This article was written for Workplace Law Network
One issue highlighted by the economic crisis has been the significant underrepresentation of women in the boardrooms of the UK’s publicly quoted companies. While this is an unacceptable state of affairs, the realisation that something must be done to redress this imbalance is clearly a positive thing.
The report entitled ‘Women on boards’ published by Lord Davies in February of this year, has put the issue firmly in the spotlight, setting out a number of compelling reasons why there should be more women on boards, including:
Lord Davies made ten recommendations in the Report, ranging from amendments to the UK Corporate Governance Code, requiring listed companies to establish a boardroom diversity policy, to recommending that there should be more transparency in the recruitment process with periodic advertising for non-executive positions. Perhaps the most widely-publicised of the recommendations has been the introduction of voluntary targets for female board representation. The Report recommended that by September 2011, chairmen of all FTSE 350 companies should announce targets for the percentage of women they aim to have on their boards by 2013 and 2015. The minimum goal for 2015 for FTSE 100 companies is 25%, with one-third of all new board appointments being women. The target for FTSE 250 companies will be lower as they tend to have smaller boards; however, the one-third rule will still apply.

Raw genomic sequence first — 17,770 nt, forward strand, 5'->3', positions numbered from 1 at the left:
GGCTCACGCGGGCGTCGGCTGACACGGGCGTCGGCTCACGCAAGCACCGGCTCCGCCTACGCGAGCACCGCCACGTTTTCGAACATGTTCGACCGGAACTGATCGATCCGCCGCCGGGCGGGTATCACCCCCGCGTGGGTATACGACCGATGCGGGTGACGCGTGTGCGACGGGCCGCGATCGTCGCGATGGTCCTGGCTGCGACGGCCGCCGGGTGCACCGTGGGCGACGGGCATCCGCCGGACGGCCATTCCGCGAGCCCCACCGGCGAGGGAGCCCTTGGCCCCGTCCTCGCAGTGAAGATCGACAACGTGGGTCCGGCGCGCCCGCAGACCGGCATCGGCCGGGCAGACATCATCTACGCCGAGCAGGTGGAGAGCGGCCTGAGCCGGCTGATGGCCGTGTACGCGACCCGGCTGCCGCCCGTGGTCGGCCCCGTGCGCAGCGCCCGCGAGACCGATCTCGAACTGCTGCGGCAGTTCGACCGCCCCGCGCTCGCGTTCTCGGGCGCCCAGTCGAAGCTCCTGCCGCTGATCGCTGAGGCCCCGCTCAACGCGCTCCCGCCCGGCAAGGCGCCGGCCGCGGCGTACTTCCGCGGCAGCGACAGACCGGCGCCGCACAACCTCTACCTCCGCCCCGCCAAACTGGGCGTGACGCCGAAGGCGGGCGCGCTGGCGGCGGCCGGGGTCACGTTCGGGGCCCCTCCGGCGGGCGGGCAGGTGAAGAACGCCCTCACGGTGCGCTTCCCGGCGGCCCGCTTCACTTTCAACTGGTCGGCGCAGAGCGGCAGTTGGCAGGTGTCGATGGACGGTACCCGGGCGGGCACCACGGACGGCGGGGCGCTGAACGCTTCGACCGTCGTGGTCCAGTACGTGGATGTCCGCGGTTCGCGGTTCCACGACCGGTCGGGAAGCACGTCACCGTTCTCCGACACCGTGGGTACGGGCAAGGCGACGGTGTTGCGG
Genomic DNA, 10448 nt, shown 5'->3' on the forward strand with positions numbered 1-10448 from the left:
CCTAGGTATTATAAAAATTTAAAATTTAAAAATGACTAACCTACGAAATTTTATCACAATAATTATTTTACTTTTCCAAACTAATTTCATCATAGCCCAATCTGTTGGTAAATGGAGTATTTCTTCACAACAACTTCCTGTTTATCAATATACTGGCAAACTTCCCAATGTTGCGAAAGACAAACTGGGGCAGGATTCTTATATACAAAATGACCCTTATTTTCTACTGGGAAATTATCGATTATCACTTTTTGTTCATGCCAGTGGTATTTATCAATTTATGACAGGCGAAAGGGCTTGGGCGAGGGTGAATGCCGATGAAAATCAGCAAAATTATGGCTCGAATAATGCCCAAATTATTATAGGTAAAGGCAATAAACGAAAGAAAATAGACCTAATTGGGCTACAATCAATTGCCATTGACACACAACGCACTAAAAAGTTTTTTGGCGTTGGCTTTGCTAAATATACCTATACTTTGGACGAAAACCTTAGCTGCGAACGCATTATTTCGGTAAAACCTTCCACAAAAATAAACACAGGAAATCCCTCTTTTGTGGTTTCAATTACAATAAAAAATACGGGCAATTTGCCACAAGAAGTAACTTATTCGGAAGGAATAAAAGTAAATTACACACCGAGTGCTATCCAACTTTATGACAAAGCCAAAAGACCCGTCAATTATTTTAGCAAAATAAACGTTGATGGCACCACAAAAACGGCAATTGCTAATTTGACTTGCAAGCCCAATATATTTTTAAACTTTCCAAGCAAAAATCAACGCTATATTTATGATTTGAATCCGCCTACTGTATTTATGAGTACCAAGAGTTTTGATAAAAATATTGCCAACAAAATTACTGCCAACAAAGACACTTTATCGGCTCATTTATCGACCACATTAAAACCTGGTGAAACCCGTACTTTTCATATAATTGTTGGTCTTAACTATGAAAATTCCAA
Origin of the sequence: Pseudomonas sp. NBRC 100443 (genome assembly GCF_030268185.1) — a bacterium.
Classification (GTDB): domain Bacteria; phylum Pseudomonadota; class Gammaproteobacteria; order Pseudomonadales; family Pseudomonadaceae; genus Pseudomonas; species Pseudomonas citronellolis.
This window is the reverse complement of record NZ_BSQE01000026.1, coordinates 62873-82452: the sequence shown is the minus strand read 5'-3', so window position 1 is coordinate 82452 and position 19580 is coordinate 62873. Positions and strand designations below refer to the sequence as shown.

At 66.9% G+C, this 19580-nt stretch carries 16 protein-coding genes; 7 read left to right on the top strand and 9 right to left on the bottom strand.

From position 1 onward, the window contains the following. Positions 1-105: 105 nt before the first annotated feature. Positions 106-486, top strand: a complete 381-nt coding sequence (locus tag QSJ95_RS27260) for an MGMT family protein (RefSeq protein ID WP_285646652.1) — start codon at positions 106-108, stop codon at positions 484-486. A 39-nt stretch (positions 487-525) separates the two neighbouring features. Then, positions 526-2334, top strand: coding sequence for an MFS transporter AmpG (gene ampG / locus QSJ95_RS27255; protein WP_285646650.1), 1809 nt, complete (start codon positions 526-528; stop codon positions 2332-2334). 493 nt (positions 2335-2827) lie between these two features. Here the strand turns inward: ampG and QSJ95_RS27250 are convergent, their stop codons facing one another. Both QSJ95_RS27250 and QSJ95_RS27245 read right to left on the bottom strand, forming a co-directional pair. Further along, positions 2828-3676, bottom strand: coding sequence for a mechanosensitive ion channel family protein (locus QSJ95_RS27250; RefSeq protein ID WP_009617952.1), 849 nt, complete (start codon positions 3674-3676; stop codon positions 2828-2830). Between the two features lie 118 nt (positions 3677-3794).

The publication of the Report is undoubtedly a step in the right direction, and there have been some tangible signs of progress. Recent research shows that since the introduction of the Report, the number of women hired for boardroom positions in FTSE 100 companies has doubled. The formation of the ‘30% Club’, a new organisation whose members (including a number of very influential businesswomen and men) pledge to surpass Lord Davies’ targets on a voluntary basis, has also attracted much positive press attention.
That said, there remain a number of key factors which must be addressed in order to ensure not only that more women become quoted company directors, but that they are viewed as strengthening boards rather than simply making up the numbers:
If meaningful progress can be made in these areas, there is no reason why the proposed targets for women in the boardroom cannot be reached, or ideally exceeded, with appointments based on merit, not simply on gender.
You can register online or follow us on Twitter or LinkedIn to receive our latest news, events and publications.